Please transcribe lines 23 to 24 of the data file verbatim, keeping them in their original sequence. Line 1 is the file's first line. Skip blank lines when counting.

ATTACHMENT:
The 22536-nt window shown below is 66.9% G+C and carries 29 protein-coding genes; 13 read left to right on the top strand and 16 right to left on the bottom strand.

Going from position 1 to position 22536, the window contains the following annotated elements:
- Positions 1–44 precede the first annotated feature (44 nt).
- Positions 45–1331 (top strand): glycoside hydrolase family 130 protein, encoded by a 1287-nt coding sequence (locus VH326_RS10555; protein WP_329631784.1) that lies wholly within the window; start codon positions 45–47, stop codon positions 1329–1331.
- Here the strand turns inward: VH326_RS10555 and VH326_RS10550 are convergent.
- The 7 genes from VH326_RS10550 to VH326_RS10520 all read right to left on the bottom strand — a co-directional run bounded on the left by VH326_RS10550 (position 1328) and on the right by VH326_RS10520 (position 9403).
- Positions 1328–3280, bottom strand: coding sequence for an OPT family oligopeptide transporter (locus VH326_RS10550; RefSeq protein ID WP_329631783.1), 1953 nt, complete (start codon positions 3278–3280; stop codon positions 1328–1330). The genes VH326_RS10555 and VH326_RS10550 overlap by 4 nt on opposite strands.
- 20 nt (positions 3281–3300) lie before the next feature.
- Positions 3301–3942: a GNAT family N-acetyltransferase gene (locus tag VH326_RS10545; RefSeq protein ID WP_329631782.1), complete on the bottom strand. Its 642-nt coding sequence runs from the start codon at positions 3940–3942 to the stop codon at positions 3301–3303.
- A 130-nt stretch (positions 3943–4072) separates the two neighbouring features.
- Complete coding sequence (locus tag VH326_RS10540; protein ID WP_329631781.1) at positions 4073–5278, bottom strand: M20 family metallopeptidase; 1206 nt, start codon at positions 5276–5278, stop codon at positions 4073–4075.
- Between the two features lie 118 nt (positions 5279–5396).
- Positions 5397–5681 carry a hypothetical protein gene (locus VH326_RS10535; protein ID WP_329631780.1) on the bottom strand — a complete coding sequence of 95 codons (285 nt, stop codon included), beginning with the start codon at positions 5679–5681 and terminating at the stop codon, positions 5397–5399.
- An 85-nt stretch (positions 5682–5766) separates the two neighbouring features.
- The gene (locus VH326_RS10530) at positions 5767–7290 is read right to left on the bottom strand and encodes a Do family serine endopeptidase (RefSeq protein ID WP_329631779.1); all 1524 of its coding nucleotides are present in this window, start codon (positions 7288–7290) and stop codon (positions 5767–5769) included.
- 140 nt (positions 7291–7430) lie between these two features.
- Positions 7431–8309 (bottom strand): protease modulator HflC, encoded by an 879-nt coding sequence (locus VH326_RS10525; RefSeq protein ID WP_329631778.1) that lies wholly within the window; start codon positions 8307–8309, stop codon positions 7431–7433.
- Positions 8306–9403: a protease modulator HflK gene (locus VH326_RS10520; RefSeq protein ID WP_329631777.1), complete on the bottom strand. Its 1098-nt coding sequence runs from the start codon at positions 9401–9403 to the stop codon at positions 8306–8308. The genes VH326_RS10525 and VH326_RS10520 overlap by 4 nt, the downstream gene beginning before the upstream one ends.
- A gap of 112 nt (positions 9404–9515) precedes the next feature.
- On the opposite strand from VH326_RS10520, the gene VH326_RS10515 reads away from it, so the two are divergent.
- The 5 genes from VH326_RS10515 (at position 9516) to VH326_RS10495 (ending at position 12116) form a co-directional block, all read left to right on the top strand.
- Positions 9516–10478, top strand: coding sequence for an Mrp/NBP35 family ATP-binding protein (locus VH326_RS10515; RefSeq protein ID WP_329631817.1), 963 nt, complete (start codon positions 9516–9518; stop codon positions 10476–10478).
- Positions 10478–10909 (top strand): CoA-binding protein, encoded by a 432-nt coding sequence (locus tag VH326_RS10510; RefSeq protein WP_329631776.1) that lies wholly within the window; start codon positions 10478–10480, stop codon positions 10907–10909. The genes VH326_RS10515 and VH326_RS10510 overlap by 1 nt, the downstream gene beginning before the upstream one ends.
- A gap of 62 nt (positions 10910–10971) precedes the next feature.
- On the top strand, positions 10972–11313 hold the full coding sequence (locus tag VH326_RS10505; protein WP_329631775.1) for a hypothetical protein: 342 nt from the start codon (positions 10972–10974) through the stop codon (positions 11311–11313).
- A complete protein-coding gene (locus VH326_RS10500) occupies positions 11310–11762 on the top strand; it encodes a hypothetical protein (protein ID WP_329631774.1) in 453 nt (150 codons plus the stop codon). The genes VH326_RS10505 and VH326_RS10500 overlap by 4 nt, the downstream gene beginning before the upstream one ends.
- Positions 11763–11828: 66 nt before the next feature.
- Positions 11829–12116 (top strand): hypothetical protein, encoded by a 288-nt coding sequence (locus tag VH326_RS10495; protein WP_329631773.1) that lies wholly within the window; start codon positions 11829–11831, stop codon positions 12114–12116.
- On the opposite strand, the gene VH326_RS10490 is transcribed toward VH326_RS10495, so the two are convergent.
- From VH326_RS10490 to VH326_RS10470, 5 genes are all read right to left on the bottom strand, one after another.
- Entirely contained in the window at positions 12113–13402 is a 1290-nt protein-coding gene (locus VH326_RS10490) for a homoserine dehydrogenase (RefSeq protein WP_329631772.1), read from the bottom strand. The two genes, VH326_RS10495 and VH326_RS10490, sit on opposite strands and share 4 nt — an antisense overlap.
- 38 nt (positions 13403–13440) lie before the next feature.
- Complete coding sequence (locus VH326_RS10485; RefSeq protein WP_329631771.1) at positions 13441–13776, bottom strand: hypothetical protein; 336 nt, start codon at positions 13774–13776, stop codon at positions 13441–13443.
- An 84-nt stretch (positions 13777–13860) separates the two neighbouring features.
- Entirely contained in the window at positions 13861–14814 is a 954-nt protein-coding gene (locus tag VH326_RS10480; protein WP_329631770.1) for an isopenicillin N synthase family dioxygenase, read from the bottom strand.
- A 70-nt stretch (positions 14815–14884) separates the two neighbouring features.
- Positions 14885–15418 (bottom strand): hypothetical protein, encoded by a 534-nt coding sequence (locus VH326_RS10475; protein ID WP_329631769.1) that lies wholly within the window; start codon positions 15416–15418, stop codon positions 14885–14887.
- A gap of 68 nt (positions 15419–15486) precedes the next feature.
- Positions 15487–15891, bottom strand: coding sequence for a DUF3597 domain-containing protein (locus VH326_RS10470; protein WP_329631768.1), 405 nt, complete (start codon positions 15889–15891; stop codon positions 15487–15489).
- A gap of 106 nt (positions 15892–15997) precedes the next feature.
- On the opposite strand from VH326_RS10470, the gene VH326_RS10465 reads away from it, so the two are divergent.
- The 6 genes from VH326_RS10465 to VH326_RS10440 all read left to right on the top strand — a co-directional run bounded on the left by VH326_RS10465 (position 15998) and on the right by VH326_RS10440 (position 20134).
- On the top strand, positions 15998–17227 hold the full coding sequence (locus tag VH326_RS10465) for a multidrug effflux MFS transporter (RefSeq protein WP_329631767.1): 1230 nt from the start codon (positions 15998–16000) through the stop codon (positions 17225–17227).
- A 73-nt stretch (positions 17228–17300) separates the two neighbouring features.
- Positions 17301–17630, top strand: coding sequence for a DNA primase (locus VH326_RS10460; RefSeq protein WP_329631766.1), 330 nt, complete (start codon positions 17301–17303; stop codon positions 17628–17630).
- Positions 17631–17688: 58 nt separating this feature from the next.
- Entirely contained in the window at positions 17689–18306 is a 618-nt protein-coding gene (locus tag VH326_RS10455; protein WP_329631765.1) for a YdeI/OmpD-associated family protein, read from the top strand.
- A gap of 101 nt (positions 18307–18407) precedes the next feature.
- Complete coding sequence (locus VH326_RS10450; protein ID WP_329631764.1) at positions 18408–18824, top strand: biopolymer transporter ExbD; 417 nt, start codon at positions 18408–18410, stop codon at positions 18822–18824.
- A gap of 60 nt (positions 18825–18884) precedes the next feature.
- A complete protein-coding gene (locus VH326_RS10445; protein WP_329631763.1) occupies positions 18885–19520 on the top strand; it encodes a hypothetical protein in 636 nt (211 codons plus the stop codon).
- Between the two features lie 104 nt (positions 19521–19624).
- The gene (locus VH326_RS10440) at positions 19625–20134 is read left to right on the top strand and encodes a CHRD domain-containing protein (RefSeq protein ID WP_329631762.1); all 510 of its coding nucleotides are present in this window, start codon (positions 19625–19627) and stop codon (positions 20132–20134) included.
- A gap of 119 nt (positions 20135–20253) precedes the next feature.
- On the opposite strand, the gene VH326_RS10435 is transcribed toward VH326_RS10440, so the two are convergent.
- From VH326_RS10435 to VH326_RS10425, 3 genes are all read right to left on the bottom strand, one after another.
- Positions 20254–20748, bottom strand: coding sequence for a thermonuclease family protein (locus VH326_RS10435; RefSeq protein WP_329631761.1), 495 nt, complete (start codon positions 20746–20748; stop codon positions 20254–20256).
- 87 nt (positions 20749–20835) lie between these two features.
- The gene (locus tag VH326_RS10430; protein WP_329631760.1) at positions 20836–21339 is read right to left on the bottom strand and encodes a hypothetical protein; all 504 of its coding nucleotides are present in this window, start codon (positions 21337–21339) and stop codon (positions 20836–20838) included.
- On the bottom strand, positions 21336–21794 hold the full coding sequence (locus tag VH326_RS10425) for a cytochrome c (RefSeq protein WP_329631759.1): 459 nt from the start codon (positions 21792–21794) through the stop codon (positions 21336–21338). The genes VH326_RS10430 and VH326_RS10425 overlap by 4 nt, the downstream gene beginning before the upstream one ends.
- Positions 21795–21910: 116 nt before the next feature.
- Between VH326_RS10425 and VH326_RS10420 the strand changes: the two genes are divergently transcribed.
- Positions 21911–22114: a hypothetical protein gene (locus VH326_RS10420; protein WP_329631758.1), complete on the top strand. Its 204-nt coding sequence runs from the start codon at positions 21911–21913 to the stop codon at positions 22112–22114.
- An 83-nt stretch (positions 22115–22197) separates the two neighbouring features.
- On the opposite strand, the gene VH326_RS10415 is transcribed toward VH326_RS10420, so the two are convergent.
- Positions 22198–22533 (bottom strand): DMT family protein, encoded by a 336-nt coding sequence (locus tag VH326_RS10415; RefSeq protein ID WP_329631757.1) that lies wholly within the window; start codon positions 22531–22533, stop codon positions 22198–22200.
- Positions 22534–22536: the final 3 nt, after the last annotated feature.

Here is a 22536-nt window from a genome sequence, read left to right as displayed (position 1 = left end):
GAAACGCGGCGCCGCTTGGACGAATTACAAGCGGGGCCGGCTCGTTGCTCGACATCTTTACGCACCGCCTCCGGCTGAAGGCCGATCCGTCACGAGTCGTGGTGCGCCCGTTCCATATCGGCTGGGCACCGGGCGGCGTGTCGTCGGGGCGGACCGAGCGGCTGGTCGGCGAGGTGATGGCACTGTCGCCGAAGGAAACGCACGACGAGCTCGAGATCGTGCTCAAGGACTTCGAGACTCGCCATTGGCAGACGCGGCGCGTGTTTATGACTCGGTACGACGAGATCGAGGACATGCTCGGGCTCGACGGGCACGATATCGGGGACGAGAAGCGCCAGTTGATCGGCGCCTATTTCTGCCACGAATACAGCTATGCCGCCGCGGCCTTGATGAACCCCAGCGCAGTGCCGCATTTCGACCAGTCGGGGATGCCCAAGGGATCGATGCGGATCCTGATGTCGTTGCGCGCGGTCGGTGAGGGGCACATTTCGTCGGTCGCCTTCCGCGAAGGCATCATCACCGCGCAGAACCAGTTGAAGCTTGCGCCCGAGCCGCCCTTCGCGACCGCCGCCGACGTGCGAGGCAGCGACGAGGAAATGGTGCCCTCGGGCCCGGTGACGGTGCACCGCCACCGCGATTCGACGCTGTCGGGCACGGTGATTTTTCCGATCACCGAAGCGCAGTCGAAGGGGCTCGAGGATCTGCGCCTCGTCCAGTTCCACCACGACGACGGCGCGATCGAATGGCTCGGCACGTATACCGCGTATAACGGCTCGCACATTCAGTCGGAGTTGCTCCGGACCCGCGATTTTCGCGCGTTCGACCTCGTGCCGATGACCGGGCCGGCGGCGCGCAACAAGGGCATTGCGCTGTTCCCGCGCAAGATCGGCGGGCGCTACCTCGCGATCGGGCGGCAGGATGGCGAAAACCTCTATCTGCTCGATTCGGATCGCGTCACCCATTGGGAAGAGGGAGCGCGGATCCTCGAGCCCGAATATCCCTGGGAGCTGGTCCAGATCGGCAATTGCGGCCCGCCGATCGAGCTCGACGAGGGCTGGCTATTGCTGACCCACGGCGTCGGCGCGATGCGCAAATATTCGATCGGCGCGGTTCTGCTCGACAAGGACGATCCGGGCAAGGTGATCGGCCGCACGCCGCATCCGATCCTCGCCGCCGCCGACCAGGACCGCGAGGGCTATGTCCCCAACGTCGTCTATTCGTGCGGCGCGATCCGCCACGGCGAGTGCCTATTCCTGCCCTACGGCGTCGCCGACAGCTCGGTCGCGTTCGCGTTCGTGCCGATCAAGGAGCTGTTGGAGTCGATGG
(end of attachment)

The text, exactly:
- Positions 10478–10909 (top strand): CoA-binding protein, encoded by a 432-nt coding sequence (locus tag VH326_RS10510; RefSeq protein WP_329631776.1) that lies wholly within the window; start codon positions 10478–10480, stop codon positions 10907–10909. The genes VH326_RS10515 and VH326_RS10510 overlap by 1 nt, the downstream gene beginning before the upstream one ends.
- A gap of 62 nt (positions 10910–10971) precedes the next feature.